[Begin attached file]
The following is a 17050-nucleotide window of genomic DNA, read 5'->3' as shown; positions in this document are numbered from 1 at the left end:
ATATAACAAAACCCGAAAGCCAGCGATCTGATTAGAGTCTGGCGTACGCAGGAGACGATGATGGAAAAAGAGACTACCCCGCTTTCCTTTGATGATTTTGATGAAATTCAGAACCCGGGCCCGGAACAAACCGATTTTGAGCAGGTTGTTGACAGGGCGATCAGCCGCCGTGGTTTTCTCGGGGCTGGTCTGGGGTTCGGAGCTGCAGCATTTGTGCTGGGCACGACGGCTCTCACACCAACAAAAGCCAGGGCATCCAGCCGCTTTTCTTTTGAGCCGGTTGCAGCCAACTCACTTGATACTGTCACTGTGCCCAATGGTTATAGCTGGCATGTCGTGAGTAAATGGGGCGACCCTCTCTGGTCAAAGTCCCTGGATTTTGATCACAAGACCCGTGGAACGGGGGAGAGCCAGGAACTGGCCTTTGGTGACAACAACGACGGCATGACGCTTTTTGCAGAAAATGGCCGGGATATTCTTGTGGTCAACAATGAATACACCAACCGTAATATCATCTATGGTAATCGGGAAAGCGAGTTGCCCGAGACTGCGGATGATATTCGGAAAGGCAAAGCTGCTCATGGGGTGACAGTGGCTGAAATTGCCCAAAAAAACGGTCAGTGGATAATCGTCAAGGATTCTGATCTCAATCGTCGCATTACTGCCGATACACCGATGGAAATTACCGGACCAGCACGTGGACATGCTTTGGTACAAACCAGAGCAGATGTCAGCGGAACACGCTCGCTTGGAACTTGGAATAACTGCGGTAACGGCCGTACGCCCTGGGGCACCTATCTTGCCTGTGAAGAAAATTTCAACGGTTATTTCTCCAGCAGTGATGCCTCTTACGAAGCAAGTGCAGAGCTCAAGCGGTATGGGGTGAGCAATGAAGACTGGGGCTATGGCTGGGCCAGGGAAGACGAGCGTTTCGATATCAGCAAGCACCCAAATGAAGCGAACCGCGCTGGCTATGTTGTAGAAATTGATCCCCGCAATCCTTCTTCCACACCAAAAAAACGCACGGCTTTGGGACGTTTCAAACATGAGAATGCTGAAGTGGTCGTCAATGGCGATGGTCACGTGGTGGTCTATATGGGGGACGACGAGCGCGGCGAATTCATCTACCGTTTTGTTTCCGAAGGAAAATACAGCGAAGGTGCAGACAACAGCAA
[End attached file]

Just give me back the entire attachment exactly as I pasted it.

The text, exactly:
The following is a 17050-nucleotide window of genomic DNA, read 5'->3' as shown; positions in this document are numbered from 1 at the left end:
ATATAACAAAACCCGAAAGCCAGCGATCTGATTAGAGTCTGGCGTACGCAGGAGACGATGATGGAAAAAGAGACTACCCCGCTTTCCTTTGATGATTTTGATGAAATTCAGAACCCGGGCCCGGAACAAACCGATTTTGAGCAGGTTGTTGACAGGGCGATCAGCCGCCGTGGTTTTCTCGGGGCTGGTCTGGGGTTCGGAGCTGCAGCATTTGTGCTGGGCACGACGGCTCTCACACCAACAAAAGCCAGGGCATCCAGCCGCTTTTCTTTTGAGCCGGTTGCAGCCAACTCACTTGATACTGTCACTGTGCCCAATGGTTATAGCTGGCATGTCGTGAGTAAATGGGGCGACCCTCTCTGGTCAAAGTCCCTGGATTTTGATCACAAGACCCGTGGAACGGGGGAGAGCCAGGAACTGGCCTTTGGTGACAACAACGACGGCATGACGCTTTTTGCAGAAAATGGCCGGGATATTCTTGTGGTCAACAATGAATACACCAACCGTAATATCATCTATGGTAATCGGGAAAGCGAGTTGCCCGAGACTGCGGATGATATTCGGAAAGGCAAAGCTGCTCATGGGGTGACAGTGGCTGAAATTGCCCAAAAAAACGGTCAGTGGATAATCGTCAAGGATTCTGATCTCAATCGTCGCATTACTGCCGATACACCGATGGAAATTACCGGACCAGCACGTGGACATGCTTTGGTACAAACCAGAGCAGATGTCAGCGGAACACGCTCGCTTGGAACTTGGAATAACTGCGGTAACGGCCGTACGCCCTGGGGCACCTATCTTGCCTGTGAAGAAAATTTCAACGGTTATTTCTCCAGCAGTGATGCCTCTTACGAAGCAAGTGCAGAGCTCAAGCGGTATGGGGTGAGCAATGAAGACTGGGGCTATGGCTGGGCCAGGGAAGACGAGCGTTTCGATATCAGCAAGCACCCAAATGAAGCGAACCGCGCTGGCTATGTTGTAGAAATTGATCCCCGCAATCCTTCTTCCACACCAAAAAAACGCACGGCTTTGGGACGTTTCAAACATGAGAATGCTGAAGTGGTCGTCAATGGCGATGGTCACGTGGTGGTCTATATGGGGGACGACGAGCGCGGCGAATTCATCTACCGTTTTGTTTCCGAAGGAAAATACAGCGAAGGTGCAGACAACAGCAA